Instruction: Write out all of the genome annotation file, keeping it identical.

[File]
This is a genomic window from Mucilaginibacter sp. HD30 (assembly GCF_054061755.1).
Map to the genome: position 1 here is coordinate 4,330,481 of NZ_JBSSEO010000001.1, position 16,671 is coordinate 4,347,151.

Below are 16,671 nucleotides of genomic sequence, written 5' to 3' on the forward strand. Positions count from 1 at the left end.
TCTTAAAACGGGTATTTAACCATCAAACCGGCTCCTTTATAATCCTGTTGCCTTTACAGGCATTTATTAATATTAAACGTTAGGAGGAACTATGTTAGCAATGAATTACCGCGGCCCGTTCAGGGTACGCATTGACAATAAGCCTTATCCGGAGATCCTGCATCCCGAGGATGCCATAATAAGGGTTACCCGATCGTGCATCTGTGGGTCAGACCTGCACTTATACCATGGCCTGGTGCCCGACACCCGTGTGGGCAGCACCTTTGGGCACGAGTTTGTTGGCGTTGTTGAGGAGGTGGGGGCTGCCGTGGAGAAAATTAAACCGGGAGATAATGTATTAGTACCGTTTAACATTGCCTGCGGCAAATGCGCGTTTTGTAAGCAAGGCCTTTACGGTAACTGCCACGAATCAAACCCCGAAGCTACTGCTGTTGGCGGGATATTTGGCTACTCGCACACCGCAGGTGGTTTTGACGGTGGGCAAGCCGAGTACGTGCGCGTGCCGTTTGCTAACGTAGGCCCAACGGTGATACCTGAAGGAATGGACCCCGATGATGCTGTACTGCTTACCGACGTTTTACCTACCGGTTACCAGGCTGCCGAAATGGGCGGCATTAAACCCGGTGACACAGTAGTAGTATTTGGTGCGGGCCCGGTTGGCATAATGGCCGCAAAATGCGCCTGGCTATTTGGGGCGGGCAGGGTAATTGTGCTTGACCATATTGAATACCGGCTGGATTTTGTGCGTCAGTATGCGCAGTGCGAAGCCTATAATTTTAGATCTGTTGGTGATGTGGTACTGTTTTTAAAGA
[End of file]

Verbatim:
This is a genomic window from Mucilaginibacter sp. HD30 (assembly GCF_054061755.1).
Map to the genome: position 1 here is coordinate 4,330,481 of NZ_JBSSEO010000001.1, position 16,671 is coordinate 4,347,151.

Below are 16,671 nucleotides of genomic sequence, written 5' to 3' on the forward strand. Positions count from 1 at the left end.
TCTTAAAACGGGTATTTAACCATCAAACCGGCTCCTTTATAATCCTGTTGCCTTTACAGGCATTTATTAATATTAAACGTTAGGAGGAACTATGTTAGCAATGAATTACCGCGGCCCGTTCAGGGTACGCATTGACAATAAGCCTTATCCGGAGATCCTGCATCCCGAGGATGCCATAATAAGGGTTACCCGATCGTGCATCTGTGGGTCAGACCTGCACTTATACCATGGCCTGGTGCCCGACACCCGTGTGGGCAGCACCTTTGGGCACGAGTTTGTTGGCGTTGTTGAGGAGGTGGGGGCTGCCGTGGAGAAAATTAAACCGGGAGATAATGTATTAGTACCGTTTAACATTGCCTGCGGCAAATGCGCGTTTTGTAAGCAAGGCCTTTACGGTAACTGCCACGAATCAAACCCCGAAGCTACTGCTGTTGGCGGGATATTTGGCTACTCGCACACCGCAGGTGGTTTTGACGGTGGGCAAGCCGAGTACGTGCGCGTGCCGTTTGCTAACGTAGGCCCAACGGTGATACCTGAAGGAATGGACCCCGATGATGCTGTACTGCTTACCGACGTTTTACCTACCGGTTACCAGGCTGCCGAAATGGGCGGCATTAAACCCGGTGACACAGTAGTAGTATTTGGTGCGGGCCCGGTTGGCATAATGGCCGCAAAATGCGCCTGGCTATTTGGGGCGGGCAGGGTAATTGTGCTTGACCATATTGAATACCGGCTGGATTTTGTGCGTCAGTATGCGCAGTGCGAAGCCTATAATTTTAGATCTGTTGGTGATGTGGTACTGTTTTTAAAGA